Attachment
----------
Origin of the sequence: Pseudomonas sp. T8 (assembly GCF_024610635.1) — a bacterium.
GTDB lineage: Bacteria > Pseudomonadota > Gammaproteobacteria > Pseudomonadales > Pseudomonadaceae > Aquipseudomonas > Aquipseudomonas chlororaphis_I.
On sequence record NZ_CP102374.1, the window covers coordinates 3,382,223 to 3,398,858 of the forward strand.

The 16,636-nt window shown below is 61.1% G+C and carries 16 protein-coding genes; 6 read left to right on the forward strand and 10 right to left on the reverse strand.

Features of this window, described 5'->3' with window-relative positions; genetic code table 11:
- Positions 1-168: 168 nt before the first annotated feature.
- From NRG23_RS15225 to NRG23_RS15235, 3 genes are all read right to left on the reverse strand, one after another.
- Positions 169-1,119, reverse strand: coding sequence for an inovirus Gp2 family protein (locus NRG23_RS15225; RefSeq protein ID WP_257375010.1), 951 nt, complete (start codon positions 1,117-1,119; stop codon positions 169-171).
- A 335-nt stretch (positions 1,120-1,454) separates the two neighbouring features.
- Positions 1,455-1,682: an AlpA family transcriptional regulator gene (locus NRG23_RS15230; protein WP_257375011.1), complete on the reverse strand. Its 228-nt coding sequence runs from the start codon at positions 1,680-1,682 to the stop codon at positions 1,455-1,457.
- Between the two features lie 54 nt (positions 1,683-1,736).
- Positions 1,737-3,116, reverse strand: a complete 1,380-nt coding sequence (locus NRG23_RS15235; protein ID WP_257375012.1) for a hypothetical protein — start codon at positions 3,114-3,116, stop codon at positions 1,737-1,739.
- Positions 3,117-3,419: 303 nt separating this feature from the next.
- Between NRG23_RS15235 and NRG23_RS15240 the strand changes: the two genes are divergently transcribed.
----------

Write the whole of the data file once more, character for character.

Origin of the sequence: Pseudomonas sp. T8 (assembly GCF_024610635.1) — a bacterium.
GTDB lineage: Bacteria > Pseudomonadota > Gammaproteobacteria > Pseudomonadales > Pseudomonadaceae > Aquipseudomonas > Aquipseudomonas chlororaphis_I.
On sequence record NZ_CP102374.1, the window covers coordinates 3,382,223 to 3,398,858 of the forward strand.

The 16,636-nt window shown below is 61.1% G+C and carries 16 protein-coding genes; 6 read left to right on the forward strand and 10 right to left on the reverse strand.

Features of this window, described 5'->3' with window-relative positions; genetic code table 11:
- Positions 1-168: 168 nt before the first annotated feature.
- From NRG23_RS15225 to NRG23_RS15235, 3 genes are all read right to left on the reverse strand, one after another.
- Positions 169-1,119, reverse strand: coding sequence for an inovirus Gp2 family protein (locus NRG23_RS15225; RefSeq protein ID WP_257375010.1), 951 nt, complete (start codon positions 1,117-1,119; stop codon positions 169-171).
- A 335-nt stretch (positions 1,120-1,454) separates the two neighbouring features.
- Positions 1,455-1,682: an AlpA family transcriptional regulator gene (locus NRG23_RS15230; protein WP_257375011.1), complete on the reverse strand. Its 228-nt coding sequence runs from the start codon at positions 1,680-1,682 to the stop codon at positions 1,455-1,457.
- Between the two features lie 54 nt (positions 1,683-1,736).
- Positions 1,737-3,116, reverse strand: a complete 1,380-nt coding sequence (locus NRG23_RS15235; protein ID WP_257375012.1) for a hypothetical protein — start codon at positions 3,114-3,116, stop codon at positions 1,737-1,739.
- Positions 3,117-3,419: 303 nt separating this feature from the next.
- Between NRG23_RS15235 and NRG23_RS15240 the strand changes: the two genes are divergently transcribed.